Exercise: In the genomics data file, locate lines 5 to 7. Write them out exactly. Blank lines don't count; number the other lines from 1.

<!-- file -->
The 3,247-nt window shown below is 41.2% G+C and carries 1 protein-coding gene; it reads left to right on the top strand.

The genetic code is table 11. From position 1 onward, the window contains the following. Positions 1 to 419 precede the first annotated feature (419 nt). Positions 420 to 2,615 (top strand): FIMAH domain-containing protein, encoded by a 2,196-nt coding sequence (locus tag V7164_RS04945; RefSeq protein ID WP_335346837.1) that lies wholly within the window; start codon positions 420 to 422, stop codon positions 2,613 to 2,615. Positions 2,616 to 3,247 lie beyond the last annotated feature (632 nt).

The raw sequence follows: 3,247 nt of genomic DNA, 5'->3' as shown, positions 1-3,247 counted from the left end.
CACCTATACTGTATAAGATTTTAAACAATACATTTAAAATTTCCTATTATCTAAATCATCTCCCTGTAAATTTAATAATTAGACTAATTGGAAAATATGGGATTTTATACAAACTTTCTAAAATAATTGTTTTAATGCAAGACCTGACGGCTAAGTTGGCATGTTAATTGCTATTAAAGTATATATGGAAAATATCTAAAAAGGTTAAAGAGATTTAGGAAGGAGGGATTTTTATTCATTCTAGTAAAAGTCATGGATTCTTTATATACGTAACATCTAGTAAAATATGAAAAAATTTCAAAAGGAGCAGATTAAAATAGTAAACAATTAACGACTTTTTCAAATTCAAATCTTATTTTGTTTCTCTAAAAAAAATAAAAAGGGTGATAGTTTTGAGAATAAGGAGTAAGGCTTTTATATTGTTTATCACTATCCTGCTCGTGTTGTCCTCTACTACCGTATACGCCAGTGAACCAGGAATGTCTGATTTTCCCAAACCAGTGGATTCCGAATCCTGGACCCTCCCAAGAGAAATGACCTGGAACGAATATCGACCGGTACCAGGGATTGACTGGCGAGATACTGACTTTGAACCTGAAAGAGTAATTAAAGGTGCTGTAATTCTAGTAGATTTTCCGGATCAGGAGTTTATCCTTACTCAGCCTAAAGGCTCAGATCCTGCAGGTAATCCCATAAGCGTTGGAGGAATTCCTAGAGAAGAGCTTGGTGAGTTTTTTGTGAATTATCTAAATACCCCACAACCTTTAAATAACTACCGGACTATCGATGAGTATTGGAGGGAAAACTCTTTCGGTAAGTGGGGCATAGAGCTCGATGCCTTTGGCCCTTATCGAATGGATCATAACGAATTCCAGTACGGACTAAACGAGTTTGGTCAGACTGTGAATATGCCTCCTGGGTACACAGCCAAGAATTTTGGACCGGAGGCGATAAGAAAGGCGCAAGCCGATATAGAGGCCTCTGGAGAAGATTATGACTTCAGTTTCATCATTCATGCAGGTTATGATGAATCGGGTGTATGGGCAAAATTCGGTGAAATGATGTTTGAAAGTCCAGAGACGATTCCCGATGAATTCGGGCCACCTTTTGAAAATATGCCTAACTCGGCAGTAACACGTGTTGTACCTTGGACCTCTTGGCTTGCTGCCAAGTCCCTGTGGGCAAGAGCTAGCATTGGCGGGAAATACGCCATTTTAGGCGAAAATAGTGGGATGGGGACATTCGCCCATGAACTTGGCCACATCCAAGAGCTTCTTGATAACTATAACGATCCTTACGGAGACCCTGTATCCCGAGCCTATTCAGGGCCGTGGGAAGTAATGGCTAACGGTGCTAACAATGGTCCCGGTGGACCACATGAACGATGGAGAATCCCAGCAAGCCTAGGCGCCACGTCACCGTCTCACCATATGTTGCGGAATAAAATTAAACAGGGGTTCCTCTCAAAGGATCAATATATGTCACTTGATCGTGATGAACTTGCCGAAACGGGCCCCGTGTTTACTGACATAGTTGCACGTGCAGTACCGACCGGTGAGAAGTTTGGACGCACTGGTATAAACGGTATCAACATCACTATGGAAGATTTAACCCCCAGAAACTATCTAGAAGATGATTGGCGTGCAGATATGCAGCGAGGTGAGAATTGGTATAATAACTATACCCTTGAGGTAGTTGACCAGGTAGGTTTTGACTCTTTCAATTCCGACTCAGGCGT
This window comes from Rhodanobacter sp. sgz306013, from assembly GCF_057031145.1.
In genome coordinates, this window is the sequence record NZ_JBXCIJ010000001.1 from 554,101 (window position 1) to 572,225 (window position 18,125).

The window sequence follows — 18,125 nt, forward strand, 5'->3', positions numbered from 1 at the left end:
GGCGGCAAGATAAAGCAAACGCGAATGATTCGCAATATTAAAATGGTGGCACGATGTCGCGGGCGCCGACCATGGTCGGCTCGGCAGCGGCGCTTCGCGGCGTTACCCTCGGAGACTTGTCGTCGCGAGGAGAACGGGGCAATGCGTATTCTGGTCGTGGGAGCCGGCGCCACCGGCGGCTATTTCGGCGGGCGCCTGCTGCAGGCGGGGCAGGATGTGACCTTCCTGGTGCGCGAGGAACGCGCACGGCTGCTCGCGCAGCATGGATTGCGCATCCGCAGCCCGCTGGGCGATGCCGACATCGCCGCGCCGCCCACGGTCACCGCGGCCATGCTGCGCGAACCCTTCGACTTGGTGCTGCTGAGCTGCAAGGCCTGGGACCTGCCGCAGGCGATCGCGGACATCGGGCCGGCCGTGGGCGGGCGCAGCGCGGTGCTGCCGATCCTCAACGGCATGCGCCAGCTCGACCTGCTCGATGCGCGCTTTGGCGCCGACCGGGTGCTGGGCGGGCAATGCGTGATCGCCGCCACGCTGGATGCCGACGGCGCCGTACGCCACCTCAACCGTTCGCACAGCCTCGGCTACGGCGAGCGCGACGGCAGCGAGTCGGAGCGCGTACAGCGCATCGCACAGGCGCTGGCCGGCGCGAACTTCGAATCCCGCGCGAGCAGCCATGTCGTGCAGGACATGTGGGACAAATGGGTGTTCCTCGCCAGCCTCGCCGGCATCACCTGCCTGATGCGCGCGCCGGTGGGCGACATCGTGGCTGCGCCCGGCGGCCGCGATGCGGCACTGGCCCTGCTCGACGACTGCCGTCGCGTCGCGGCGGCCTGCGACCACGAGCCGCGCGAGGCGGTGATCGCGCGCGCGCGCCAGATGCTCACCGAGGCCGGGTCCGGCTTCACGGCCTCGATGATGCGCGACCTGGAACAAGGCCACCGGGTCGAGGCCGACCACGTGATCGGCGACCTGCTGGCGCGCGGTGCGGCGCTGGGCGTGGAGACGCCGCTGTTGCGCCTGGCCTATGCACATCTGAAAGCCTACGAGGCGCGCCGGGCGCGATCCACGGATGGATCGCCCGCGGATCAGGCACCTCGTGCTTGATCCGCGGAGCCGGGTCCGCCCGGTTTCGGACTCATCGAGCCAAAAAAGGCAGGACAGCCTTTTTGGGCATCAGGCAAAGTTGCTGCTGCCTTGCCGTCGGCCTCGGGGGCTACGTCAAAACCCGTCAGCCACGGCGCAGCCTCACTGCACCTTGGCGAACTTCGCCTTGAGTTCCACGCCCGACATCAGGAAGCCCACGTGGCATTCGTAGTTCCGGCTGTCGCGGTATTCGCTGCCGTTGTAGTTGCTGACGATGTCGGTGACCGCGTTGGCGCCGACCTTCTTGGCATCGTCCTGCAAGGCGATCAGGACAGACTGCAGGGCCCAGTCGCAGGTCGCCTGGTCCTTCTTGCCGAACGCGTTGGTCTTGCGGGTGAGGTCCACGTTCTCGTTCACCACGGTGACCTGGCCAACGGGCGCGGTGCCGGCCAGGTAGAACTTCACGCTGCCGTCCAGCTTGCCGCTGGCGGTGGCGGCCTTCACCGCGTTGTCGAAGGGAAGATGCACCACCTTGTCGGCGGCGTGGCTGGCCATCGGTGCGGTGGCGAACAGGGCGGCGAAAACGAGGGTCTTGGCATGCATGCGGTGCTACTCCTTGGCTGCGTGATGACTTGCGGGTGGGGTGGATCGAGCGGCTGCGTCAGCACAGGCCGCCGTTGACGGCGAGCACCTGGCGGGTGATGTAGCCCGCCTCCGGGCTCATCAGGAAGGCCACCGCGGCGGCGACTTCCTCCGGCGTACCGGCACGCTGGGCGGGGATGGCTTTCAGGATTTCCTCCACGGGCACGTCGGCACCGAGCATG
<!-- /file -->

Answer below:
This window comes from Rhodanobacter sp. sgz306013, from assembly GCF_057031145.1.
In genome coordinates, this window is the sequence record NZ_JBXCIJ010000001.1 from 554,101 (window position 1) to 572,225 (window position 18,125).

The window sequence follows — 18,125 nt, forward strand, 5'->3', positions numbered from 1 at the left end: